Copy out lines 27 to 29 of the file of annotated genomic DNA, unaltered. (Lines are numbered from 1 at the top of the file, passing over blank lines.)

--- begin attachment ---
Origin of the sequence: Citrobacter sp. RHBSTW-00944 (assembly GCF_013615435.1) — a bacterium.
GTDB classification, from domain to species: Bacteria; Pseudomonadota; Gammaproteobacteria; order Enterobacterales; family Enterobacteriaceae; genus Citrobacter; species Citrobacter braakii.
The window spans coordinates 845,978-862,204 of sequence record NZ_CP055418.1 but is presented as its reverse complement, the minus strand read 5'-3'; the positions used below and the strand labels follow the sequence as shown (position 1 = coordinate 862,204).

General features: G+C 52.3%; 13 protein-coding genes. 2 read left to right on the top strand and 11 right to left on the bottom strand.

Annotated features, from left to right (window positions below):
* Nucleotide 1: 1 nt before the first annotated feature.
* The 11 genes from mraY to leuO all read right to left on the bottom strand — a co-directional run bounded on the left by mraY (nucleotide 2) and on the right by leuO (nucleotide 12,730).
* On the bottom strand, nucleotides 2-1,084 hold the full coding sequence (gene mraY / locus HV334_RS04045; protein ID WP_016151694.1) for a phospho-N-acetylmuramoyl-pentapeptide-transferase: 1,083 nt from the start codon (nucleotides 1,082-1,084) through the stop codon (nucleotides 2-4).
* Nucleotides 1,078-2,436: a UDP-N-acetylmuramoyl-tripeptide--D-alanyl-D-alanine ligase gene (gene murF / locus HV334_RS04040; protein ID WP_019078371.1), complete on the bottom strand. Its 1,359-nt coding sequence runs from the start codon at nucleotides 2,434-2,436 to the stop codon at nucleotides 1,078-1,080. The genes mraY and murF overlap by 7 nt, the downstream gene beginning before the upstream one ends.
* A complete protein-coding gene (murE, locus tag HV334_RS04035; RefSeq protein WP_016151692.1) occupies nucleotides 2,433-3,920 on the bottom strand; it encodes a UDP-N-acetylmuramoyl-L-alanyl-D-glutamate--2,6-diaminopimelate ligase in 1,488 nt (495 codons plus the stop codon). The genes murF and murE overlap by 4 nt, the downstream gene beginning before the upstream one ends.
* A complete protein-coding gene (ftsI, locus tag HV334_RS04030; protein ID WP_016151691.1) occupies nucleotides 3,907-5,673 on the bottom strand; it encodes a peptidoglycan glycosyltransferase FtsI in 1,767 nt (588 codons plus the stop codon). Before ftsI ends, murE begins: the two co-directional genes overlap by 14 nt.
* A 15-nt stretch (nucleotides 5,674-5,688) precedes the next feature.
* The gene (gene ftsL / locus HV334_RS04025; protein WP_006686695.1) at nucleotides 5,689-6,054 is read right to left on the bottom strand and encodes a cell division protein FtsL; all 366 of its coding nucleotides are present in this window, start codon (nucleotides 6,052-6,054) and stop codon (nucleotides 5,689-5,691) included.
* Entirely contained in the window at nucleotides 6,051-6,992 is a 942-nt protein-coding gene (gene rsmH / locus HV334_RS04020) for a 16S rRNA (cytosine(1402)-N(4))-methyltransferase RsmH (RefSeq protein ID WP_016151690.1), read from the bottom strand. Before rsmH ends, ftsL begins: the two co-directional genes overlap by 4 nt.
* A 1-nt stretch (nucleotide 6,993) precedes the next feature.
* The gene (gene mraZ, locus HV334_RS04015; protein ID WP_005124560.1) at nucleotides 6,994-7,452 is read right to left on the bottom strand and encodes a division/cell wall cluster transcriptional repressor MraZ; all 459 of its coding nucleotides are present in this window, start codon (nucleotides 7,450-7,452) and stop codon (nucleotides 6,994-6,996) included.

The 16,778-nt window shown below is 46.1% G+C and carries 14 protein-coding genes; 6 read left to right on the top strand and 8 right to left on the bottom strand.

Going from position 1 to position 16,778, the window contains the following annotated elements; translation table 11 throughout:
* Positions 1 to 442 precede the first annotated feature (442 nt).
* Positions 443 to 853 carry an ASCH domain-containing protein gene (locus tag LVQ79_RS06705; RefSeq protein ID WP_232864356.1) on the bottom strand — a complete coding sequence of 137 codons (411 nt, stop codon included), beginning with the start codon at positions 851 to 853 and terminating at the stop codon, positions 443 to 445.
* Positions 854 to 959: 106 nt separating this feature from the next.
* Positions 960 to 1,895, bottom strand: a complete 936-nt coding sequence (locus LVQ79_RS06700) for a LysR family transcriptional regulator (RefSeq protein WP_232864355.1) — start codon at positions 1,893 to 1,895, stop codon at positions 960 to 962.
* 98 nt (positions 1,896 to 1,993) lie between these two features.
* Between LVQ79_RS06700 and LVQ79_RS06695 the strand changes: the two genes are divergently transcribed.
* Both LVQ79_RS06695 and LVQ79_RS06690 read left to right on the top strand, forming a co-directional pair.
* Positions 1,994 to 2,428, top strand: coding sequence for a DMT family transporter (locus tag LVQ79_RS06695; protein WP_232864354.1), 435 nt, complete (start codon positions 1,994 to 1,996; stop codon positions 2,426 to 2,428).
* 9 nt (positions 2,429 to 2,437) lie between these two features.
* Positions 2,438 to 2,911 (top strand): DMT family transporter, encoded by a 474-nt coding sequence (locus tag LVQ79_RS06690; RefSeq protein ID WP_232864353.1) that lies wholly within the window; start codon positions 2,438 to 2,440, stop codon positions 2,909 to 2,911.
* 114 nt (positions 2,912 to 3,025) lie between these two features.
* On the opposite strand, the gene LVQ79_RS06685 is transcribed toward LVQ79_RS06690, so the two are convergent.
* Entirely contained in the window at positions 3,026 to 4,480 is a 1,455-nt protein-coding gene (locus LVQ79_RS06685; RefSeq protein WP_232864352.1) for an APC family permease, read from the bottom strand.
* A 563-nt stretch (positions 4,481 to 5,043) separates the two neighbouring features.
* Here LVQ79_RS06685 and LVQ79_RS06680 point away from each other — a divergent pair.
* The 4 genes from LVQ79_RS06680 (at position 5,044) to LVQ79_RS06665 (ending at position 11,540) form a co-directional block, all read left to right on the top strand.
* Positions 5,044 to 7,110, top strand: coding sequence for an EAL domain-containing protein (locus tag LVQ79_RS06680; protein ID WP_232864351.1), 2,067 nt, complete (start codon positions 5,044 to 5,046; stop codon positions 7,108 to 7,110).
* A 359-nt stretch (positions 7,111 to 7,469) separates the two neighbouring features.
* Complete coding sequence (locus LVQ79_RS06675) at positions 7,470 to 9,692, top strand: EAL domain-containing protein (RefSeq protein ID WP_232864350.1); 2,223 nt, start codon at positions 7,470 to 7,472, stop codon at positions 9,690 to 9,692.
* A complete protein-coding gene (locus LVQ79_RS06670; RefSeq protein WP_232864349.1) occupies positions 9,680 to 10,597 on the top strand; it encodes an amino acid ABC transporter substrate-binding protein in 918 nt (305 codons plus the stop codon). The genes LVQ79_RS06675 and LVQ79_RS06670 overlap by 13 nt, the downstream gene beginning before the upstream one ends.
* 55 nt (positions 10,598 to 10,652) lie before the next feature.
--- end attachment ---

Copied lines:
* 9 nt (positions 2,429 to 2,437) lie between these two features.
* Positions 2,438 to 2,911 (top strand): DMT family transporter, encoded by a 474-nt coding sequence (locus tag LVQ79_RS06690; RefSeq protein ID WP_232864353.1) that lies wholly within the window; start codon positions 2,438 to 2,440, stop codon positions 2,909 to 2,911.
* 114 nt (positions 2,912 to 3,025) lie between these two features.